First Nations Development Institute Awarded $700,000 HUD Training & Technical Assistance Agreement
LONGMONT, Colorado (June 24, 2014) – First Nations Development Institute (First Nations) has received a $700,000 cooperative agreement from the U.S. Department of Housing and Urban Development (HUD) Office of Native American Programs (ONAP) that benefits American Indian and Alaska Native tribal governments, tribal members, the Department of Native Hawaiian Home Lands, Native Hawaiians, and other Native American organizations.
First Nations will work with tribes and Tribally Designated Housing Entities (and sub-recipients) that are eligible to receive an Indian Housing Block Grant pursuant to the Native American Housing Assistance and Self-Determination Act of 1996 (NAHASDA).
First Nations will offer tuition-free training and technical assistance opportunities for tribal housing entities on a number of subjects that are pertinent to the overall management of tribal housing programs based on a demand-response process requested through the HUD ONAP. Technical assistance and training will cover a wide range of topics that are essential to helping tribal housing programs function. Examples of some common types of training and technical assistance that can be provided are financial and fiscal management, governance (board of governors, board of commissions) and organizational development, construction, environmental review, procurement, self-monitoring, audit preparation, program income, homebuyer education, youth activities, and other issues in Native communities.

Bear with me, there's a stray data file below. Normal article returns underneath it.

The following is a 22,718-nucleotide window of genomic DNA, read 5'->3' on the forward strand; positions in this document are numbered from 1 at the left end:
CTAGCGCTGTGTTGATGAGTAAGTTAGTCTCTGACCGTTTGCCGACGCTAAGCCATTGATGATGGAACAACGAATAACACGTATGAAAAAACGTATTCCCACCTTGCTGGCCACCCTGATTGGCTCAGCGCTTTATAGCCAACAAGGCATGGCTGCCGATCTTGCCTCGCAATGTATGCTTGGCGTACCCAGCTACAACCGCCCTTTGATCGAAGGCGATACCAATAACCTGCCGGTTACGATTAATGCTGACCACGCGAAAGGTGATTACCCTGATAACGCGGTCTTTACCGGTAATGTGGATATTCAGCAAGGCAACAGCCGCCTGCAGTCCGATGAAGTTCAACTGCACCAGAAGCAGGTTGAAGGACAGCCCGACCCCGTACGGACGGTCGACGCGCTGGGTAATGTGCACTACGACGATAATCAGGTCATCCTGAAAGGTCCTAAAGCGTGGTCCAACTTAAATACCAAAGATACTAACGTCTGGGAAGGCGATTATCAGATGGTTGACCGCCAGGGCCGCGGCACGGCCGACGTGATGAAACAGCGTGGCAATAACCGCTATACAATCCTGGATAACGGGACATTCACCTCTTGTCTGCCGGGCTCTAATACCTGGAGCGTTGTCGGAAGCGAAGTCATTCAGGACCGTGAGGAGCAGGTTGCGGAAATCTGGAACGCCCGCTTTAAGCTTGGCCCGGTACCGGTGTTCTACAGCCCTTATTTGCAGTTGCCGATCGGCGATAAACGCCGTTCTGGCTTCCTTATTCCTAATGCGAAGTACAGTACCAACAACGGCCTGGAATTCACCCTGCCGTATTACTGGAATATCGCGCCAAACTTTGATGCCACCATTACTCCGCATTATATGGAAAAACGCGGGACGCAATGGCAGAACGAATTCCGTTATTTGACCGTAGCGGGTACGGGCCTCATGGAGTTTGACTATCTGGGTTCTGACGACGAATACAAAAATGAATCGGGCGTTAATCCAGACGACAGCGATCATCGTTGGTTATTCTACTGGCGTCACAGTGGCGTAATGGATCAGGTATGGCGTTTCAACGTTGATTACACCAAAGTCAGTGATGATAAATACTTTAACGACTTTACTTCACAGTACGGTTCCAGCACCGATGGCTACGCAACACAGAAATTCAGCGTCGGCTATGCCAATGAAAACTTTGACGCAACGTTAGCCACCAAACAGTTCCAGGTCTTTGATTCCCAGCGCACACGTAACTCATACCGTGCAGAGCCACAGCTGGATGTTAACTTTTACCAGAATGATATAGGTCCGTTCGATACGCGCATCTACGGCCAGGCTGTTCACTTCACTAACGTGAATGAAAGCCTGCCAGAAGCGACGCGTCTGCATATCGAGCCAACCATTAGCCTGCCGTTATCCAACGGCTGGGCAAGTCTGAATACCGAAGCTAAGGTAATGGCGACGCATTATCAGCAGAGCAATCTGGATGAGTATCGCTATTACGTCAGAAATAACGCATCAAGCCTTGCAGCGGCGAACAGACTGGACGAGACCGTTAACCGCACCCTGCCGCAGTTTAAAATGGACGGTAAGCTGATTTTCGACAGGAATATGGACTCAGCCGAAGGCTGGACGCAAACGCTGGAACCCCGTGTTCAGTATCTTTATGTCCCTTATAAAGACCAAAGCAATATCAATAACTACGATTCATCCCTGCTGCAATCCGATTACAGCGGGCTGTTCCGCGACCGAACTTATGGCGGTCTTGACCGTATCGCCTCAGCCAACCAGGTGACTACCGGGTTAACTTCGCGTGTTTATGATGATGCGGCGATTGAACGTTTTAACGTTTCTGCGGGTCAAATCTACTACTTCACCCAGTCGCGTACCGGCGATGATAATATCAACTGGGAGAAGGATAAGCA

To learn more about the HUD ONAP funding programs, ONAP’s mission, staff directory or Tribes and Tribally-Designated Housing Entities (TDHEs) Directory, training or brochures, visit www.hud.gov/codetalk.
About First Nations Development Institute
For nearly 34 years, using a three-pronged strategy of educating grassroots practitioners, advocating for systemic change, and capitalizing Indian communities, First Nations has been working to restore Native American control and culturally-compatible stewardship of the assets they own – be they land, human potential, cultural heritage, or natural resources – and to establish new assets for ensuring the long-term vitality of Native American communities. First Nations serves Native American communities throughout the United States. For more information, visit www.firstnations.org.
Montoya Whiteman, First Nations Senior Program Officer
(303) 774-7836 or firstname.lastname@example.org
Randy Blauvelt, First Nations Senior Communications Officer
(303) 774-7836 or email@example.com